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Laser beam welding

Disclaimer: This work has been submitted by a student. This is not an example of the work written by our professional academic writers. You can view samples of our professional work here.

Any opinions, findings, conclusions or recommendations expressed in this material are those of the authors and do not necessarily reflect the views of UK Essays.

Published: Mon, 5 Dec 2016

Introduction:

Laser Beam Welding “LBW” is a contemporary welding process that is a high energy beam that continues to expand into new industries and new applications because of its advantages like deep welding and reduced heat inputs. Profound Manufacturers sought to automate the welding process caused the expansion of the laser beam welding process to include computers and more sophisticated technology to increase the product quality and more accurate control of the welding process.

From More than 20 years ago, when laser welding was in its early life was used primarily for bizarre applications where no other welding process would be suitable. Nowadays, laser welding is an imperative part of the metal toil industry.

How It Works:

The Focal point is aimed on the work piece surface that will be welded. At the surface the large concentration of light energy is converted into thermal energy. The surface of the work piece starts melting and steps forward through it by surface conductance. For welding process, the beam energy is maintained below the vaporization temperature of the material. In Fig. 1 the laser beam is directed on the work piece.

“To the point that the laser beam contacts the work piece, all the components that direct it are transparent, refractive or reflective, absorbing only small amounts of energy from the ultraviolet light.” The laser power supply is capable of delivering a “pulse” of light that has accurate and repeatable energy and duration. When the “pulse” of laser energy is focused into a small spot at the surface of the work piece, the energy density becomes enormous. The light is engrossed by the work piece, causing a “keyhole” effect as the focused beam “drills” into, vaporizes and melts some of the metal. As described in fig. 2.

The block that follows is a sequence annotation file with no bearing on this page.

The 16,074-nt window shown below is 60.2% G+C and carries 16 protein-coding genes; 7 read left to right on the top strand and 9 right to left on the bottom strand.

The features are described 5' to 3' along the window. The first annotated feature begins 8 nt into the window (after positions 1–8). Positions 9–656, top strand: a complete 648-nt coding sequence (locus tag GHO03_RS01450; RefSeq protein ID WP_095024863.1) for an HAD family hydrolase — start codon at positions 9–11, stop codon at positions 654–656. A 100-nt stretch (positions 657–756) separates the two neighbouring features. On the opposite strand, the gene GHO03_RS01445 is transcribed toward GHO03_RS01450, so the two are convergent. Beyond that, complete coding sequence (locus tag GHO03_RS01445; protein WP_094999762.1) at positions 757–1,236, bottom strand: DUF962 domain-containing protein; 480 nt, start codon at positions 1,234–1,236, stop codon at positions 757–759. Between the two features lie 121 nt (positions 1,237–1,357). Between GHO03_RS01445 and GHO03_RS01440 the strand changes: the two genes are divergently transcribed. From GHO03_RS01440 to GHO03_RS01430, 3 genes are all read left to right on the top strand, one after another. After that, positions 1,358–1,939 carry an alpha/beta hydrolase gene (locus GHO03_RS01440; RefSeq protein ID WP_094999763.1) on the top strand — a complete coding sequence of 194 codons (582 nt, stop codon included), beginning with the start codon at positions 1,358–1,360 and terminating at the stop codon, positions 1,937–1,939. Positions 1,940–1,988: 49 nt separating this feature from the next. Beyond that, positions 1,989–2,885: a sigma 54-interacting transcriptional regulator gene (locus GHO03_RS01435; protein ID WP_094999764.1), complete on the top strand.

As the pulse ends, the liquefied metal around the “keyhole” flows back in, solidifying and creating a small “spot” weld, moving the work piece or the laser emitter along the surface of the work piece creates a series or spot weld that is called a “seam”.

Similarities And Differences To Other Welding Processes

When compared to other welding processes, laser welding has some similar as well as some unique characteristics Like GTAW (Gas Tungsten Arc Welding), laser welding is a fusion process performed under inert cover gas, where filler material is most times not added. Like electron beam welding, Laser welding is a high energy density beam process, where energy is targeted directly on the workpiece. Laser differs from both GTAW and EB (electron beam) welding in that it does not require that the workpiece complete an electrical circuit. And since electron beam welding must be performed inside a vacuum chamber, laser welding can almost always offer a cost advantage over EB in both tooling and production pricing.

Advantages Of Laser Welding

One of the largest advantages that pulsed laser welding offers is the minimal amount of heat that is added during processing. The repeated “pulsing” of the beam allows for cooling between each “spot” weld, resulting in a very small “heat affected zone”. This makes laser welding ideal for thin sections or products that require welding near electronics or glass-to-metal seals. Low heat input, combined with an optical (not electrical) process, also means greater flexibility in tooling design and materials.

Industries Served:

1- Aerospace.

2- Defense/military.

3- Electronics.

4- Research & development.

5- Medical.

6- Sensors & instrumentation.

7- Petrochemical refining.

8- Communications & energy.

Laser Safety

“Lasers emit a very concentrated beam that can be visible or invisible. In general, most lasers used for welding are invisible. This beam of infrared light could focus onto the skin or eye unless safety precautions are observed. Industrial laser systems are fully interlocked to prevent any danger to operators. Most are equipped with National Center for Devices and Radiological Health covers that contain the actual laser operation, permitting people working nearby to perform normally.” With proper design and careful precautions, laser systems are no more dangerous than other welding systems or similar machine tools.


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